Theme(s): Wisdom. Kingdom of heaven. Understanding. Kingdom wisdom. Kingdom of heaven: priceless!
This is Social Services Sunday. One way in which these readings contribute to reflection on social services and the church's involvement in society is that the presence of God's kingdom in the world is not restricted to the church in its visible gatherings. Kingdom life should be spreading (like yeast) through every part of life in the world. A further connection is the explicit and implicit commendation of wisdom in the readings. Notably in 1 Kings, Solomon seeks wisdom in order that he may govern well. Christian social service work would be wonderfully "undermined" if governments governed more wisely ... and some Christian social service is appropriately expressed through social justice advocacy which presses governments to govern wisely.
Sentence: All things work together for good for those who love God (Romans 8:28)
God of mercy,
you have blessed us beyond our dreams;
you have set before us promises and perils
beyond our understanding
help us to struggle and pray
that the perils may be averted
and your promises fulfilled. Amen.
1 Kings 3:5-12
Matthew 13:31-33, 44-52
1 Kings 3:5-12
Solomon has the world and its opportunities set before him but in his time and context there are three sought after possibilities, wealth, long life, or wisdom. He chooses the last and God is pleased to grant that to him.
In the gospel reading today, the kingdom of God offers a new way of life in which riches play no part and there may not be a long life, but true wisdom in the light of the coming of Jesus demands entry to the kingdom rather than its rejection.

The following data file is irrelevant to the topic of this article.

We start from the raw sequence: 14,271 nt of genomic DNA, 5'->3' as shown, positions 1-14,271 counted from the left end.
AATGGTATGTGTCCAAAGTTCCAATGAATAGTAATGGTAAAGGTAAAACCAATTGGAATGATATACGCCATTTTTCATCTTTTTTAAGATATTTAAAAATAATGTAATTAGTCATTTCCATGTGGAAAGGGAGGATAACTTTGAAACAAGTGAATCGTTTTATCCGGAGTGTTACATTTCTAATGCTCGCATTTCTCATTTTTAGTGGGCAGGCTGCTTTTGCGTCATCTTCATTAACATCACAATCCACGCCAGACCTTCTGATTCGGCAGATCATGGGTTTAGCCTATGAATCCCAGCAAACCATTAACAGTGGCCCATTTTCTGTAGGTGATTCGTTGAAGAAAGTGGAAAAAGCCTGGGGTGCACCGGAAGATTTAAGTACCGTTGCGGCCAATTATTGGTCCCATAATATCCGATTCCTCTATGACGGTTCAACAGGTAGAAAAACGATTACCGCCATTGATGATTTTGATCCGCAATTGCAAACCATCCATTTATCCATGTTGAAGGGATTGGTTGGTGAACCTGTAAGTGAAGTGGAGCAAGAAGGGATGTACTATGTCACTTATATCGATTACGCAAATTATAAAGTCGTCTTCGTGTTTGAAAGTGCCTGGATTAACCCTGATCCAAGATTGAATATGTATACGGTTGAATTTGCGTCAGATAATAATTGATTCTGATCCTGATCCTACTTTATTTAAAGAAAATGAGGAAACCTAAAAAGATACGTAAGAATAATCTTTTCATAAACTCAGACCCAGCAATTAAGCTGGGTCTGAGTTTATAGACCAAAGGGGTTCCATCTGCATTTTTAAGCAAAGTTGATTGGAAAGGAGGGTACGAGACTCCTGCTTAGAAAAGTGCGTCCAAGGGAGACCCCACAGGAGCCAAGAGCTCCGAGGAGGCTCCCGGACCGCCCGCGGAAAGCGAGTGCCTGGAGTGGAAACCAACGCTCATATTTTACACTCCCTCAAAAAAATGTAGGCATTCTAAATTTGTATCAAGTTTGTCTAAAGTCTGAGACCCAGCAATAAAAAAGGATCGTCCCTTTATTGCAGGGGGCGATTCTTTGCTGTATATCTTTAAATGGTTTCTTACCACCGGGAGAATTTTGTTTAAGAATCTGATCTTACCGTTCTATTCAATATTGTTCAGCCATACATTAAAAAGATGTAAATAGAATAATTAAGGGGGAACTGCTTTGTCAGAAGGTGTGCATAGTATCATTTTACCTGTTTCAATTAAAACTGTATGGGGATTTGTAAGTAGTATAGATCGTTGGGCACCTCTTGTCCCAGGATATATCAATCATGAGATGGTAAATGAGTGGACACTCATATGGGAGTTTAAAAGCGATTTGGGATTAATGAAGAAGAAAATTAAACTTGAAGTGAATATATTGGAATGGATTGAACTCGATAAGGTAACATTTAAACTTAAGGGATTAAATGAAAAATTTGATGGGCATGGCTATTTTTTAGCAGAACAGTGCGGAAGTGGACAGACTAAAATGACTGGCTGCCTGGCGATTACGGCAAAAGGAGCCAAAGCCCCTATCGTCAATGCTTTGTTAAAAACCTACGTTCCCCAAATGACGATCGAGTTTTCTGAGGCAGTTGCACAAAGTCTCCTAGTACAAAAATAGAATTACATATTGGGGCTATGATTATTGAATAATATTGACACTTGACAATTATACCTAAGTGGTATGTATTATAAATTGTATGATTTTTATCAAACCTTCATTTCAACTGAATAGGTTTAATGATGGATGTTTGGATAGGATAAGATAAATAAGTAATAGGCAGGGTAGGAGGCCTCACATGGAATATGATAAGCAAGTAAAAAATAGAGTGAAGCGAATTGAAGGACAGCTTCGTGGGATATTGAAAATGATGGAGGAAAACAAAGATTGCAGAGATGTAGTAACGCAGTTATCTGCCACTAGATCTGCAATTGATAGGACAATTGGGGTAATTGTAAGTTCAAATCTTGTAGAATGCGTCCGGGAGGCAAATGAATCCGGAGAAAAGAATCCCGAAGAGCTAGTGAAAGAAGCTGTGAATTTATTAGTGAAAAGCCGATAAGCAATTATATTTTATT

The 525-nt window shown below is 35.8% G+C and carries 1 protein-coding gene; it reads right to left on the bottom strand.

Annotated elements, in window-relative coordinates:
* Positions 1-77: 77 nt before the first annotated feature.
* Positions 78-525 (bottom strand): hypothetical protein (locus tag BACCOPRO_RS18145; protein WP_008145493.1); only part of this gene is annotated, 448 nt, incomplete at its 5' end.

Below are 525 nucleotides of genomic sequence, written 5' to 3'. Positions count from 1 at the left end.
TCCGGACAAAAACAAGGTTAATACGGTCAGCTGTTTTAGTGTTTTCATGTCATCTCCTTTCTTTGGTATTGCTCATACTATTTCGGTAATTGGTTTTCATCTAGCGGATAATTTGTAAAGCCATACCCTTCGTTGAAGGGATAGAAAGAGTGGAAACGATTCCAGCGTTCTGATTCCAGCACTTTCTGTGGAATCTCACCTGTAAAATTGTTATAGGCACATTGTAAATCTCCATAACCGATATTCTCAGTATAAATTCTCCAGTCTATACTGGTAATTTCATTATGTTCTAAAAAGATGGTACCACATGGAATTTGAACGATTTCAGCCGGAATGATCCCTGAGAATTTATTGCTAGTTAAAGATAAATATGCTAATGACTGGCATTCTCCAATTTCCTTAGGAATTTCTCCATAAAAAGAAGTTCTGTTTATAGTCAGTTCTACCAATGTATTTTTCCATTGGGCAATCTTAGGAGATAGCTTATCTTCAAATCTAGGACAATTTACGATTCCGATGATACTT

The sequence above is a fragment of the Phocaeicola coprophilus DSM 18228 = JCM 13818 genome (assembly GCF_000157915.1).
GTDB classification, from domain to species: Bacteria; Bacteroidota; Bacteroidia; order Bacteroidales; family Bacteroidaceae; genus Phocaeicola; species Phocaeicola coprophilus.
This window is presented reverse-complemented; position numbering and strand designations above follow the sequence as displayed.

Back to this reading: Solomon seeks wisdom in order to govern his country well. There must be something to say from this observation about the state of our world and about the choices we will make at our forthcoming NZ election!
The psalmist shows a deep, passionate, intelligent appreciation for God's law through these verses. It is not just that God's 'decrees are wonderful' as decrees which govern life (129), they have power to do more for those who love God's law.
'The unfolding of your words gives light' (130a) and 'imparts understanding to the simple' (130b). Through reading and keeping God's law, the psalmist recognises that he is more able to understand the world and what is going on within it. The law provides wisdom and insight.
Realistically, the psalmist recognises that the words of the law do not by themselves empower him to keep the law: so he entreats God to help him to live rightly (133-135).
This passage is a good complement to Matthew 13:51-52.
Recalling last week's passage and comment, we remind ourselves that Paul is sequencing his way through several, related themes in this chapter, though always with an eye on the role of the Spirit in the life of the believer.
Here the themes are:
- prayer aided by the Spirit (26-27)
- the fulfilment of God's good purposes for those who love God (28-30) which anticipates the next and last section of the chapter in which Paul proclaims the unshakeable and unbreakable love of God
- God is on the side of God's people, not against them, demonstrated by 'not withhold[ing] his own Son' (31-32)